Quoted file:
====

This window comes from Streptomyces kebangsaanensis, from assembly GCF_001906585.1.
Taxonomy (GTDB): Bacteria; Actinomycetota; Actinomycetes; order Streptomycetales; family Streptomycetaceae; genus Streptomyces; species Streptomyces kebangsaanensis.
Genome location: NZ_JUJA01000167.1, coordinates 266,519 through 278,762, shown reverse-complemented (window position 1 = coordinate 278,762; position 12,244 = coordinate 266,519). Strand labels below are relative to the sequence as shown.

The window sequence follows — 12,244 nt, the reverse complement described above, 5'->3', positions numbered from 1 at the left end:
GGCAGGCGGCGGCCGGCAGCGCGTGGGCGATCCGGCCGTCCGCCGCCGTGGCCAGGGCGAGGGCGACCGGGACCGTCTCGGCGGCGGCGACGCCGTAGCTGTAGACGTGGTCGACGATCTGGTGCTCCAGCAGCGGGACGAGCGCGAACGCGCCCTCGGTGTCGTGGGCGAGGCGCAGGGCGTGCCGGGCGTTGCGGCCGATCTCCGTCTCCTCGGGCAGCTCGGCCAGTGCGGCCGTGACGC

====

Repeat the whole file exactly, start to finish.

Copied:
This window comes from Streptomyces kebangsaanensis, from assembly GCF_001906585.1.
Taxonomy (GTDB): Bacteria; Actinomycetota; Actinomycetes; order Streptomycetales; family Streptomycetaceae; genus Streptomyces; species Streptomyces kebangsaanensis.
Genome location: NZ_JUJA01000167.1, coordinates 266,519 through 278,762, shown reverse-complemented (window position 1 = coordinate 278,762; position 12,244 = coordinate 266,519). Strand labels below are relative to the sequence as shown.

The window sequence follows — 12,244 nt, the reverse complement described above, 5'->3', positions numbered from 1 at the left end:
GGCAGGCGGCGGCCGGCAGCGCGTGGGCGATCCGGCCGTCCGCCGCCGTGGCCAGGGCGAGGGCGACCGGGACCGTCTCGGCGGCGGCGACGCCGTAGCTGTAGACGTGGTCGACGATCTGGTGCTCCAGCAGCGGGACGAGCGCGAACGCGCCCTCGGTGTCGTGGGCGAGGCGCAGGGCGTGCCGGGCGTTGCGGCCGATCTCCGTCTCCTCGGGCAGCTCGGCCAGTGCGGCCGTGACGC